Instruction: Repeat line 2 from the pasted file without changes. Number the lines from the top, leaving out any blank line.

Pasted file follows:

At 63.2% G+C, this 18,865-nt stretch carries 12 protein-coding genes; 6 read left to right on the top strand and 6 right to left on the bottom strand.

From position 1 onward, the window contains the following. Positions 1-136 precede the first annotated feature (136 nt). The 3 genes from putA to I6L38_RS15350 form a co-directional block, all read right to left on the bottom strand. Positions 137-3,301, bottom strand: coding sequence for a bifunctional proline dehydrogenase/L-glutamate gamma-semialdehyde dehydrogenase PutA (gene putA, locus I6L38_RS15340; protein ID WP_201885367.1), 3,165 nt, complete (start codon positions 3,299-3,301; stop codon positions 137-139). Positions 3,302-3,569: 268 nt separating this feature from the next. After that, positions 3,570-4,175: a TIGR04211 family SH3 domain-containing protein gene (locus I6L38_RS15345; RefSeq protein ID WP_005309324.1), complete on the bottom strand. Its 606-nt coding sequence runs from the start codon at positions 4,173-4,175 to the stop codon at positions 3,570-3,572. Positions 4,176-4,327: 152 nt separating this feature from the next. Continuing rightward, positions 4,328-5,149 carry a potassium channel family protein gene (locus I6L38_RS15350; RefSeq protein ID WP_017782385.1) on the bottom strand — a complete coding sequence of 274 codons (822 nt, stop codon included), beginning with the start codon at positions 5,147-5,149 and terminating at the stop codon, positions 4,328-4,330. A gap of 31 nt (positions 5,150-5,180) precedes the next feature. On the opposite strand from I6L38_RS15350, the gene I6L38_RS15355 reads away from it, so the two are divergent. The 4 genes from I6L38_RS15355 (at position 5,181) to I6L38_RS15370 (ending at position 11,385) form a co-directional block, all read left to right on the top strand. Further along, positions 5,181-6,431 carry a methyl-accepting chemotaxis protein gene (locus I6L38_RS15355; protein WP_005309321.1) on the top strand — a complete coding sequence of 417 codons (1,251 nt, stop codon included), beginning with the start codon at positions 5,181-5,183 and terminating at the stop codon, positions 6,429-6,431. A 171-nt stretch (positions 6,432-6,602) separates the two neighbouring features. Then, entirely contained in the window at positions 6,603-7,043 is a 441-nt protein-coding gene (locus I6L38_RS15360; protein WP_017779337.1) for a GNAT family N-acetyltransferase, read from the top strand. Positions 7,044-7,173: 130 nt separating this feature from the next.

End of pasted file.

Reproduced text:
From position 1 onward, the window contains the following. Positions 1-136 precede the first annotated feature (136 nt). The 3 genes from putA to I6L38_RS15350 form a co-directional block, all read right to left on the bottom strand. Positions 137-3,301, bottom strand: coding sequence for a bifunctional proline dehydrogenase/L-glutamate gamma-semialdehyde dehydrogenase PutA (gene putA, locus I6L38_RS15340; protein ID WP_201885367.1), 3,165 nt, complete (start codon positions 3,299-3,301; stop codon positions 137-139). Positions 3,302-3,569: 268 nt separating this feature from the next. After that, positions 3,570-4,175: a TIGR04211 family SH3 domain-containing protein gene (locus I6L38_RS15345; RefSeq protein ID WP_005309324.1), complete on the bottom strand. Its 606-nt coding sequence runs from the start codon at positions 4,173-4,175 to the stop codon at positions 3,570-3,572. Positions 4,176-4,327: 152 nt separating this feature from the next. Continuing rightward, positions 4,328-5,149 carry a potassium channel family protein gene (locus I6L38_RS15350; RefSeq protein ID WP_017782385.1) on the bottom strand — a complete coding sequence of 274 codons (822 nt, stop codon included), beginning with the start codon at positions 5,147-5,149 and terminating at the stop codon, positions 4,328-4,330. A gap of 31 nt (positions 5,150-5,180) precedes the next feature. On the opposite strand from I6L38_RS15350, the gene I6L38_RS15355 reads away from it, so the two are divergent. The 4 genes from I6L38_RS15355 (at position 5,181) to I6L38_RS15370 (ending at position 11,385) form a co-directional block, all read left to right on the top strand. Further along, positions 5,181-6,431 carry a methyl-accepting chemotaxis protein gene (locus I6L38_RS15355; protein WP_005309321.1) on the top strand — a complete coding sequence of 417 codons (1,251 nt, stop codon included), beginning with the start codon at positions 5,181-5,183 and terminating at the stop codon, positions 6,429-6,431. A 171-nt stretch (positions 6,432-6,602) separates the two neighbouring features. Then, entirely contained in the window at positions 6,603-7,043 is a 441-nt protein-coding gene (locus I6L38_RS15360; protein WP_017779337.1) for a GNAT family N-acetyltransferase, read from the top strand. Positions 7,044-7,173: 130 nt separating this feature from the next.